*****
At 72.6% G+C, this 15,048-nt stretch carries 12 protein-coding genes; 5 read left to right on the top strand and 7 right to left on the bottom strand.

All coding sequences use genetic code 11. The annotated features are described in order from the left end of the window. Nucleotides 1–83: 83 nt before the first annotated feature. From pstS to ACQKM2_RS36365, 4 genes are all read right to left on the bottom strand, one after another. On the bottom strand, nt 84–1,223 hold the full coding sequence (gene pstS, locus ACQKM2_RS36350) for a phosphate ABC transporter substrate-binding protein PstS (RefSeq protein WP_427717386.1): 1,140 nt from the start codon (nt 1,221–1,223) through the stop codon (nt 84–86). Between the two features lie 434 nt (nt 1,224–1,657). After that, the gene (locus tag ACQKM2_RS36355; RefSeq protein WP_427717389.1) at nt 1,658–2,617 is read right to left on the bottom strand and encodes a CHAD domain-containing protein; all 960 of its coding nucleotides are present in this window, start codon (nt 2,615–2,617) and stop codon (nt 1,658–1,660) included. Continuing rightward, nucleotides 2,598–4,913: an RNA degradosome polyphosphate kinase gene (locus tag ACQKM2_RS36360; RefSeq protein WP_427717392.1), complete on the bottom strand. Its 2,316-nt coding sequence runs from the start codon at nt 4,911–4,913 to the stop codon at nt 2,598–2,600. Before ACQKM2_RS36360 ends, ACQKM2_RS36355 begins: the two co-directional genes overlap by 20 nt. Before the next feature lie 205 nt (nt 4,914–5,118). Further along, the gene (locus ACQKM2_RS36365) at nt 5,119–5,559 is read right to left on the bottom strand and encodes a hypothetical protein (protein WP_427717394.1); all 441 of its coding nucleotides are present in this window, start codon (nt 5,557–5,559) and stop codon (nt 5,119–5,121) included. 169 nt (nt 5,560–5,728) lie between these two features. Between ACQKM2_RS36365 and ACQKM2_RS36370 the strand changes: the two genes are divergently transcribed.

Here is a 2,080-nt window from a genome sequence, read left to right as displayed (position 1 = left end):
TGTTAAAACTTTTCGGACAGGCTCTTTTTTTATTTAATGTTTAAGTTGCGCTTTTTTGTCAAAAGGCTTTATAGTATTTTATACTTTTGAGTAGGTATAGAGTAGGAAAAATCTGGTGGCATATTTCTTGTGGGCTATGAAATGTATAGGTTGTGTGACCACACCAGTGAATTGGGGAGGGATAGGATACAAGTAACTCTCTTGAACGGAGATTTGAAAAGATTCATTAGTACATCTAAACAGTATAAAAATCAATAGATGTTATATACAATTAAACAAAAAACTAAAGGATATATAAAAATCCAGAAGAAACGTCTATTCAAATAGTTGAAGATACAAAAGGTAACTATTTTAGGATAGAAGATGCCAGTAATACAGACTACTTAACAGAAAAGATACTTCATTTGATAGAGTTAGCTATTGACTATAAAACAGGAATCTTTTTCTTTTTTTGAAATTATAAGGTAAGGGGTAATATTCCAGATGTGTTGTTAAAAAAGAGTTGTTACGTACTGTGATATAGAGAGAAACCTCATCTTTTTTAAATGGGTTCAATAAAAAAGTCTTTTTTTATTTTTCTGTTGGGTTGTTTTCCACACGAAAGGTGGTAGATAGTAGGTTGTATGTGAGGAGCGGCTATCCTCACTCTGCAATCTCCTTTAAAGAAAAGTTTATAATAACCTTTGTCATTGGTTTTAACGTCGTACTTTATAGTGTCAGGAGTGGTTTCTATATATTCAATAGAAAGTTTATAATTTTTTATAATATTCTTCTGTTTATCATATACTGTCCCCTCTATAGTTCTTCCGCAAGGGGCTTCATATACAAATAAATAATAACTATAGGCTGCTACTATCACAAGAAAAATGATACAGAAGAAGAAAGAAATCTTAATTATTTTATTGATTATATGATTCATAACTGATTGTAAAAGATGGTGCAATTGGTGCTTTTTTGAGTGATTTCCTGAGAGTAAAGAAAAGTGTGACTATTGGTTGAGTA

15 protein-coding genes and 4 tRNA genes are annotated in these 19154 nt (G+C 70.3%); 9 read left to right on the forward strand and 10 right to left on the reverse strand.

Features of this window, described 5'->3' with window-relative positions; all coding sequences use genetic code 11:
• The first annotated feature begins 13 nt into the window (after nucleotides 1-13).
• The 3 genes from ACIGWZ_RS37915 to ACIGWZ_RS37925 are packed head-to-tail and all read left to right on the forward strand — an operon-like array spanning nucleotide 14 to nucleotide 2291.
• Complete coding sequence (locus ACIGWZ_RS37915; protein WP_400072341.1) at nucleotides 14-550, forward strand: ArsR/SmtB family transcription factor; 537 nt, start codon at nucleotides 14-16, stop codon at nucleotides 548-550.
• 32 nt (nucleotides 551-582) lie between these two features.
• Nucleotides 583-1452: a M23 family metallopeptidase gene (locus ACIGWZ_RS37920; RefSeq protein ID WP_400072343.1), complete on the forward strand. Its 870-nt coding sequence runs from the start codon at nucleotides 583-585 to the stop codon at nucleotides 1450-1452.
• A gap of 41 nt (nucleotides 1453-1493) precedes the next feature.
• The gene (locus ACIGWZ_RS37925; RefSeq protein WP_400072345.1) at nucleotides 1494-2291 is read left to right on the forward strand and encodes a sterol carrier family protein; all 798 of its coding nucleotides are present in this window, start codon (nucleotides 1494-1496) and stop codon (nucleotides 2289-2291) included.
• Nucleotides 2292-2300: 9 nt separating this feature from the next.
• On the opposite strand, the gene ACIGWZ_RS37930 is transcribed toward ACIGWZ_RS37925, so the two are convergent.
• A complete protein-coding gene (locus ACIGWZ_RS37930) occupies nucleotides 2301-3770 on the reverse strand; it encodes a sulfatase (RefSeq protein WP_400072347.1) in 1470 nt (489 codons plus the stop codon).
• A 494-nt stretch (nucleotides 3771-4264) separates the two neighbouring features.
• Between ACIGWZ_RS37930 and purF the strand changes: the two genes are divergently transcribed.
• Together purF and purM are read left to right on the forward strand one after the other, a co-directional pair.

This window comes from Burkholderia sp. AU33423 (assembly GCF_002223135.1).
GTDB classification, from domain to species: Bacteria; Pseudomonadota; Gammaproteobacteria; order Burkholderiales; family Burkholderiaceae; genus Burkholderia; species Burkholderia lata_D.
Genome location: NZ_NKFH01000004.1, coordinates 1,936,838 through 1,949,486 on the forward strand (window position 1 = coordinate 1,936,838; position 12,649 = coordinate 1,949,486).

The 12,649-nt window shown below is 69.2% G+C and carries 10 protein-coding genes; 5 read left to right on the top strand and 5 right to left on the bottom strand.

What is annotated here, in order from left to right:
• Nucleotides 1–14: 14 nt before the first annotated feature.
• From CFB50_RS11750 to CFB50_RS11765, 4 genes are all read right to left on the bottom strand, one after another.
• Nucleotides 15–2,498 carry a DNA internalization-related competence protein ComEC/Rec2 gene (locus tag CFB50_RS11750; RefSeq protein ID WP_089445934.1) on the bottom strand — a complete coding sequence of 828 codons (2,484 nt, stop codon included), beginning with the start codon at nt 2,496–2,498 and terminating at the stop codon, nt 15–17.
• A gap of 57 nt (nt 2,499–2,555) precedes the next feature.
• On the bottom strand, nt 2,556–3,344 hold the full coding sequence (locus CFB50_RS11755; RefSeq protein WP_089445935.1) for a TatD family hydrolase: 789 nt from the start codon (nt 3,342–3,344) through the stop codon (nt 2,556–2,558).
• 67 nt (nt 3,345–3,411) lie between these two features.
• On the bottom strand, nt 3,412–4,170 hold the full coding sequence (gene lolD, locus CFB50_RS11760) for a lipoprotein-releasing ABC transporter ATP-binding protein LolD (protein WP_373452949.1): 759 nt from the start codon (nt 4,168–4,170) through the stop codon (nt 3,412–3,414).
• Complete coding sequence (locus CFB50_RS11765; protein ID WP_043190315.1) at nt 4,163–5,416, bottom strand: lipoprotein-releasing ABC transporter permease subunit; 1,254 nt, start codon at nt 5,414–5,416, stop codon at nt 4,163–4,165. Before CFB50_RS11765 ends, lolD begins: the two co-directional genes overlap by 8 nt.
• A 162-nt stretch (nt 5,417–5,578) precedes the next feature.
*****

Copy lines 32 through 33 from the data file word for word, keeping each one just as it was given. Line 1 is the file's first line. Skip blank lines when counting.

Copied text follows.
• Complete coding sequence (locus CFB50_RS11765; protein ID WP_043190315.1) at nt 4,163–5,416, bottom strand: lipoprotein-releasing ABC transporter permease subunit; 1,254 nt, start codon at nt 5,414–5,416, stop codon at nt 4,163–4,165. Before CFB50_RS11765 ends, lolD begins: the two co-directional genes overlap by 8 nt.
• A 162-nt stretch (nt 5,417–5,578) precedes the next feature.